Background: Delirium is common in critically ill patients and may lead to severe complications, such as falls and injuries. Nonpharmacological interventions have been widely suggested to prevent delirium, yet the effects remain uncertain.
Objectives: The aim of the study was to determine the effects of nonpharmacological interventions on preventing delirium and improving critically ill patients' clinical, psychological, and family outcomes.
Methods: Ten databases were searched from their inception to September 2020. Two reviewers assessed the methodological quality and extracted details of the included studies. The data were narratively or statistically pooled where appropriate. Dichotomous variables are presented as odds ratio (OR), and continuous variables are presented as mean difference (MD). The Grading of Recommendations Assessment, Development, and Evaluation criteria were used to assess the quality of evidence for each review outcome.
Results: Thirty-four studies (10 randomised controlled trials, eight controlled clinical trials, and 16 before-and-after studies) were included in the analysis. Low-certainty evidence indicated that nonpharmacological interventions reduced delirium incidence (OR = 0.43, 95% confidence interval [CI] [0.33, 0.55]), delirium duration (MD = -1.43 days, 95% CI [-1.94, 0.92]), and length of stay in the intensive care unit (MD = -1.24 days, 95% CI [-2.05, -0.43]). Moderate-certainty evidence demonstrated no effect on mortality. Narrative synthesis further implied improvements in patients' psychological recovery (two studies, very low-certainty evidence) and families' satisfaction with care (two studies, very low-certainty evidence) through nonpharmacological interventions. As for effective intervention types, moderate-certainty evidence demonstrates that early mobilisation (OR = 0.33, 95% CI [0.24, 0.46], five studies, 859 participants, I2 = 24%), family participation (OR = 0.25, 95% CI [0.18, 0.34], four studies, 997 participants, I2 = 21%), and use of multicomponent interventions (OR = 0.48, 95% CI [0.34, 0.69], 13 studies, 3172 participants, I2 = 77%) are associated with reduced incidence of delirium.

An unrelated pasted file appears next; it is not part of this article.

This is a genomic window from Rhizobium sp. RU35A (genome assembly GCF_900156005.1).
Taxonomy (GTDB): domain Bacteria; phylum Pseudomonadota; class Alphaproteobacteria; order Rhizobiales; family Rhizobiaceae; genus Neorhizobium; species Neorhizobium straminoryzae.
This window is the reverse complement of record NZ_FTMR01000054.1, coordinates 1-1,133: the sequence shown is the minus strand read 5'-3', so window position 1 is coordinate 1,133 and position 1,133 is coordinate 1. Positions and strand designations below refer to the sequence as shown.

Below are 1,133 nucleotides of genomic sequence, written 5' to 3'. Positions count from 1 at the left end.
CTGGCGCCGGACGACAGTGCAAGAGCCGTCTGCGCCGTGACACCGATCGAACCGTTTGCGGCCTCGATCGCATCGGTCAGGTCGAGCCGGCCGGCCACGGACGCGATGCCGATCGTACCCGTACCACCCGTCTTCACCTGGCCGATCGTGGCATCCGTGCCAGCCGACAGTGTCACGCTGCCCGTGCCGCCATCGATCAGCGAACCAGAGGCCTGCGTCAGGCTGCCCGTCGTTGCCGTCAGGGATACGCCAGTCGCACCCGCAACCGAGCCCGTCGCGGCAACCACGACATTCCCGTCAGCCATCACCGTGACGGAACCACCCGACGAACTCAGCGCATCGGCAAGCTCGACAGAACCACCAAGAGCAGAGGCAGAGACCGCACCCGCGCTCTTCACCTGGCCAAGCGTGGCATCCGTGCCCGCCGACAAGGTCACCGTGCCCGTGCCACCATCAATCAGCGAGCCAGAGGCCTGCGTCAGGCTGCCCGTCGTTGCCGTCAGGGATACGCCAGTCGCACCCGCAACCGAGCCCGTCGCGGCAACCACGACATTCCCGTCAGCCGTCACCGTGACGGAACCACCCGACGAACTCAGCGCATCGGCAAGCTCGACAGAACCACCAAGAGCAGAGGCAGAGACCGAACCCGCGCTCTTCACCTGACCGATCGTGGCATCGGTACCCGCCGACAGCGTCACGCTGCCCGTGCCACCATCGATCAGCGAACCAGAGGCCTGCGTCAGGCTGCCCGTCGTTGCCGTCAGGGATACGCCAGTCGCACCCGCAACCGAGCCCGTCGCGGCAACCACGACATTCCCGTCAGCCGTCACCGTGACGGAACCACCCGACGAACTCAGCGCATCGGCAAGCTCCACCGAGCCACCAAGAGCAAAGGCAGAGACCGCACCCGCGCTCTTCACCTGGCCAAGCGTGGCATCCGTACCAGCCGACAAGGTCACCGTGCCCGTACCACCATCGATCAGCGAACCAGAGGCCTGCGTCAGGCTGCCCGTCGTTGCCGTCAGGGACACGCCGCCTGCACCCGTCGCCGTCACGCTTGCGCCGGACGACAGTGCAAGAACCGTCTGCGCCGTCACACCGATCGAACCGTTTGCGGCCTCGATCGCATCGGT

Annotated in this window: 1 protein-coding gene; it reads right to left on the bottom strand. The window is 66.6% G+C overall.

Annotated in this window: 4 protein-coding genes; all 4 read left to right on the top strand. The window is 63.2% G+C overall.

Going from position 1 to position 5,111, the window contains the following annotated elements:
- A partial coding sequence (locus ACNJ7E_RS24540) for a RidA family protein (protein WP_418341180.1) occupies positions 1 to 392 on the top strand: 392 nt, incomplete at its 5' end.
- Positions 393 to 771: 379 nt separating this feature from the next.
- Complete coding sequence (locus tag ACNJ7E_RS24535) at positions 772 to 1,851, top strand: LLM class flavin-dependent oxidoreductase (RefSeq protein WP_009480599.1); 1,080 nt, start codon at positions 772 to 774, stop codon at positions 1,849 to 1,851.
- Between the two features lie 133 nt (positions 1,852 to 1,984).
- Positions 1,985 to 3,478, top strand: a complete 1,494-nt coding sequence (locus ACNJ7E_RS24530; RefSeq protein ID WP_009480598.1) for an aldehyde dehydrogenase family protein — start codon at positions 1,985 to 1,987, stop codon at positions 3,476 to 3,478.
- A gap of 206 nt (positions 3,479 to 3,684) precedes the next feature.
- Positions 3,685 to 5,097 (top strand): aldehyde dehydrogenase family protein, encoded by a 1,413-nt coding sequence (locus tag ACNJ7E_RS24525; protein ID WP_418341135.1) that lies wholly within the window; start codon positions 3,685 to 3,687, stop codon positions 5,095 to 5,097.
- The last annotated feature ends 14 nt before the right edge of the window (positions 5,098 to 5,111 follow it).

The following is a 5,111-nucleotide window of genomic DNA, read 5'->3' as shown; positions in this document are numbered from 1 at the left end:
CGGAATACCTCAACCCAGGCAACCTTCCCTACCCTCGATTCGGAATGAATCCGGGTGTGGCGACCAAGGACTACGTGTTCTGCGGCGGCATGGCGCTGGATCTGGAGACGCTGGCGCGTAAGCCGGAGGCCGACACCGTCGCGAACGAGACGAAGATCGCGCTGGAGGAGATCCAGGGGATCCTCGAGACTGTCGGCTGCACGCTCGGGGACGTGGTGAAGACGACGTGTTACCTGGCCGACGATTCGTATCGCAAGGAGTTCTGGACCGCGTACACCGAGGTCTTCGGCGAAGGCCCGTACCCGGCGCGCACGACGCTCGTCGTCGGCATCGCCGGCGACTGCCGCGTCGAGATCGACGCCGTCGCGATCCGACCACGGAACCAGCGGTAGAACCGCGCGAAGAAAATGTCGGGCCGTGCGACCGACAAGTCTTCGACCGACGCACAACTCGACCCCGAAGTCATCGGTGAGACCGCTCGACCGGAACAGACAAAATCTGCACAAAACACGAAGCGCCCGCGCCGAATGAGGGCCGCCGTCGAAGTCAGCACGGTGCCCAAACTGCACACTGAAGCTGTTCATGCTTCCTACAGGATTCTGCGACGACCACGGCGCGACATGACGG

Conclusions: Healthcare professionals are recommended to apply early mobilisation, family participation, or multicomponent interventions in clinical practice to prevent delirium. Further studies investigating the effects of nonpharmacological interventions on patients' psychological and family outcomes are warranted.
Keywords: Delirium; Intensive care units; Meta-analysis; Systematic review.
Copyright © 2020 Australian College of Critical Care Nurses Ltd. Published by Elsevier Ltd. All rights reserved.